This song! I was under the impression that our society looked down on encouraging teen suicide, but The Band Perry’s “If I Die Young” has disabused me of that notion. We usually think of the death of a young person as a tragic waste. This song, however, frames the early, virginal death of its protagonist as a deeply meaningful and affirming act. So go ahead, kill yourself!
The song begins with a romantic portrayal of a burial scene. “If I die young, burry me in satin/Lay me down on a bed of roses/Sink me in the river at dawn/Send me away with the words of a love song,” she sings. The sadness of the protagonist’s mother is ameliorated through her dead daughter’s lingering presence: “Lord make me a rainbow, I’ll shine down on my mother/She’ll know I’m safe when she stands under my colors.” And although she does not yet know “the loving of a man,” there is nonetheless a boy in town who says he will love her forever and of course her death turns his promise into a fact for her.
So if you’re a young teenage girl redefining your relationship to your mother but still need her love and affection, or perhaps you are going through your first painful love and wish that the feeling would last forever, this song has great advice for you: Kill yourself. Your death, this song maintains, would be the best expression of all those things that you wanted to say but were unable to say or that you felt went unheard. “Funny when you’re dead how people start listening,” the song claims. And besides, the song repeats in its melodic refrain, you may have not lived long but you’ve had “just enough time.”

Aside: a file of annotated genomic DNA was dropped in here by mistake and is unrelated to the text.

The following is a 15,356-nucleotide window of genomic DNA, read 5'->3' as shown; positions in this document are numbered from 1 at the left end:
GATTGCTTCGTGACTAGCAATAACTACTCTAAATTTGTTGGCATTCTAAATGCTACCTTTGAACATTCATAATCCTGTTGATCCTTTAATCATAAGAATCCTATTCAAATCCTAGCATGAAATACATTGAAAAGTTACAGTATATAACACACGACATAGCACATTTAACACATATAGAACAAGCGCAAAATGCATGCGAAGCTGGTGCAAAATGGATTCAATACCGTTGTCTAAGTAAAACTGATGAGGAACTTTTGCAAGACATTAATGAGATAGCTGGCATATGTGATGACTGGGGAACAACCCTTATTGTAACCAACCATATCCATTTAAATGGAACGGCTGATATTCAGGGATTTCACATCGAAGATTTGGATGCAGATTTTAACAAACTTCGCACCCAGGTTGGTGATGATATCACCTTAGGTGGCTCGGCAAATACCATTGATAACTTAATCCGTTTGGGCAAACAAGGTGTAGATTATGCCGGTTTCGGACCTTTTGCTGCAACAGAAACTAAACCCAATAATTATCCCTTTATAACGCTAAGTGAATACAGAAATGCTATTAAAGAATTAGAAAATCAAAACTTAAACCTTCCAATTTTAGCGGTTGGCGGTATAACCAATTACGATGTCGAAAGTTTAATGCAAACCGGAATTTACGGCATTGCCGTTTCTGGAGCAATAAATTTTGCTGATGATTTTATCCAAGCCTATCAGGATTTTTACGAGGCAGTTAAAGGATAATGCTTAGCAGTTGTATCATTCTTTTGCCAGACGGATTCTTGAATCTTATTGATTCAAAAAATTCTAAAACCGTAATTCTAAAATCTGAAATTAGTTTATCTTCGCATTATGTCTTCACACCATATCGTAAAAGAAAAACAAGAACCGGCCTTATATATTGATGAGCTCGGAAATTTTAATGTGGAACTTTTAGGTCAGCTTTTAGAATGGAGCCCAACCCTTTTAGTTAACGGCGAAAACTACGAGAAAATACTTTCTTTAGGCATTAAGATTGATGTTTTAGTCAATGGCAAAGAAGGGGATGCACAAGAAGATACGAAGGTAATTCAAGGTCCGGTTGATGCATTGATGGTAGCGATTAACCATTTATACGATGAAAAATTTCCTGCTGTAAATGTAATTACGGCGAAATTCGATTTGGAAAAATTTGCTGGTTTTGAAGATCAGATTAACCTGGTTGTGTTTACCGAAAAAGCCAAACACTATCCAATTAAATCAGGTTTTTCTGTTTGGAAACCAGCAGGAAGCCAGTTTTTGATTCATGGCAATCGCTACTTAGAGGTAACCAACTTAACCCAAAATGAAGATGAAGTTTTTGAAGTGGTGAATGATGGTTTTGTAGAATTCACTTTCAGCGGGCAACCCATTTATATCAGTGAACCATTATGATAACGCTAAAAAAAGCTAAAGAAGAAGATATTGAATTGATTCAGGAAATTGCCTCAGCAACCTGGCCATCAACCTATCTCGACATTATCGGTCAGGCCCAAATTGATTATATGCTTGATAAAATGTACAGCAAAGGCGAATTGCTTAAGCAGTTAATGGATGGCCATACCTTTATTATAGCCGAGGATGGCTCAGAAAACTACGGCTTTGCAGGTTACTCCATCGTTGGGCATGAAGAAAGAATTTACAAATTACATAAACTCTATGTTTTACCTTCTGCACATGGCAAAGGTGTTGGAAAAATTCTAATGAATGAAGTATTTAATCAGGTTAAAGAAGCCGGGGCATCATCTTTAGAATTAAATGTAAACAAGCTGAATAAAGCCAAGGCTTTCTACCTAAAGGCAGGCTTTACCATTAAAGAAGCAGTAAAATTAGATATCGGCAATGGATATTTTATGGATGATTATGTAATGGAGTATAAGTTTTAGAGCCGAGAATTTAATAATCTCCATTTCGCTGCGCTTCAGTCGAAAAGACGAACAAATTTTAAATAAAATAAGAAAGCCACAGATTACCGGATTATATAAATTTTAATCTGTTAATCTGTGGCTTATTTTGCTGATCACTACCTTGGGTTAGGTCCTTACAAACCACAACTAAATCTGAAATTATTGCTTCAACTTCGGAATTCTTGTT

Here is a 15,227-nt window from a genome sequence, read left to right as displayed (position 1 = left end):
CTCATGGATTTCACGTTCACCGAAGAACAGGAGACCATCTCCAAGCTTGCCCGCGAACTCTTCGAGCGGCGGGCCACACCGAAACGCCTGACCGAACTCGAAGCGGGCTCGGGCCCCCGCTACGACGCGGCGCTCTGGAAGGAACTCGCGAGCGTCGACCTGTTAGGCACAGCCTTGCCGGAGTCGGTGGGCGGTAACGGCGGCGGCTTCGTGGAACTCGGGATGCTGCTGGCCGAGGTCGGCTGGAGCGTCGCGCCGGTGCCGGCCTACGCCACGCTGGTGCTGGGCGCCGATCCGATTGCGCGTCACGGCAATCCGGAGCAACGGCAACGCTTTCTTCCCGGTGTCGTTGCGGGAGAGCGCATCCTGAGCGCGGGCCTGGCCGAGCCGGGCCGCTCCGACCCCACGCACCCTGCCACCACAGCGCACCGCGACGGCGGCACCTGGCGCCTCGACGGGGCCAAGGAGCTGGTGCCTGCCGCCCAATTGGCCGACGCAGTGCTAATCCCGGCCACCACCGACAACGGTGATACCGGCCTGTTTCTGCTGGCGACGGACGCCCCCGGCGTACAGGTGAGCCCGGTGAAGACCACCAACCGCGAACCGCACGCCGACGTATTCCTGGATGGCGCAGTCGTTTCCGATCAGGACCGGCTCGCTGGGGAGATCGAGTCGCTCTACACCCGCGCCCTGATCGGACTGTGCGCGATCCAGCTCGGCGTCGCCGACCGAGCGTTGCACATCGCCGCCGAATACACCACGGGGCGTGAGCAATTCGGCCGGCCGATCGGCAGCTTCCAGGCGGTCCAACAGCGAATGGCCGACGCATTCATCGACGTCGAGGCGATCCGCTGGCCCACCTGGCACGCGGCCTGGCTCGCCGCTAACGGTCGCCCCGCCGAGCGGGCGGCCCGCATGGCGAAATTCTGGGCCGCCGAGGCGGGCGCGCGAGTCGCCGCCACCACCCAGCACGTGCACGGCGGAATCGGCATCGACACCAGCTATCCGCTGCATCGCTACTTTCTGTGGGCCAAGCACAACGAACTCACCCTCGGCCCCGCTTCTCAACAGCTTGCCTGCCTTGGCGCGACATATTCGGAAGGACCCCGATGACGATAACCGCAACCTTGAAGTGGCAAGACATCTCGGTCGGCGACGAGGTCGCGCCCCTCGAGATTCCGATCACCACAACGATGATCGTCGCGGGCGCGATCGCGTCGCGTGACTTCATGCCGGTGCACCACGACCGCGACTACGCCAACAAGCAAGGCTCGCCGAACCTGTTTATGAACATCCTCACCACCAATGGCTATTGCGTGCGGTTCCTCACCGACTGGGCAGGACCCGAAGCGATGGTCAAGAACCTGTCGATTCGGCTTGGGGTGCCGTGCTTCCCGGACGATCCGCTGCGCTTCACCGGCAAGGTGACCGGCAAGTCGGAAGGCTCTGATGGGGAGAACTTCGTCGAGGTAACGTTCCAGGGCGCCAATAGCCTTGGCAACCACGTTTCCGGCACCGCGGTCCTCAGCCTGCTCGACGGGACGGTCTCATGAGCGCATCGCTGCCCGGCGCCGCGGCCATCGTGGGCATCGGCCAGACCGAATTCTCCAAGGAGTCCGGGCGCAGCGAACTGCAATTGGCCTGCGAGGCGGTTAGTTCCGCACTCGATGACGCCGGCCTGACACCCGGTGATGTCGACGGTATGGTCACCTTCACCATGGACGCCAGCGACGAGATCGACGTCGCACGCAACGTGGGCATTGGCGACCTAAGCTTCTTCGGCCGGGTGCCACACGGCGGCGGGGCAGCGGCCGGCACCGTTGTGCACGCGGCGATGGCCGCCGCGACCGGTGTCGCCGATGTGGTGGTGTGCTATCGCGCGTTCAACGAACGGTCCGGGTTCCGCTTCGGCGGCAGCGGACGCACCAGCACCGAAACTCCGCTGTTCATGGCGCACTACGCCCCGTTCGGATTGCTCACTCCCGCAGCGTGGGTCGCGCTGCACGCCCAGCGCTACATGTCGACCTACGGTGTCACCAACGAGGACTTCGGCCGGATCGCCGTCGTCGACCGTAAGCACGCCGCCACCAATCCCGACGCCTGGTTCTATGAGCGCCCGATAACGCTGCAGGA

It’s an outrageous song, as far as I’m concerned, and whenever it comes on I’m still kind of shocked to hear it. It would be like hearing The Cramps’ “New Kind of Kick” on Top 40 radio. That song thumbs its nose at bourgeois philistine complacency: “Life is short/Filled with stuff/Don’t know what for/I ain’t had enough.” Ultimately, what the singer says he wants and needs is drugs, more of them and different kinds. Everything would be better with lots and lots of drugs. There is nothing wrong with recommending heavy drug use or suggesting suicide to young people as such, but these are not sentiments I expect to hear on commercial radio.
What makes these songs different and why one is on the radio and the other one isn’t is only partially explained by their different musical qualities. Both songs address a lack, the feeling of incompleteness, of fragmentariness that sits at the back of our minds. We have a need to feel that our lives are adding up to the kind of narrative that we would want to read or a film that we would want to see. Instead, we often experience life as a series of disconnected and meaningless episodes. The Cramps have no answers for you. They just tell you that drugs will help you deal with it. The Band Perry have faith that our deaths will make our lives meaningful in the way that living them didn’t. Many of us want to believe them.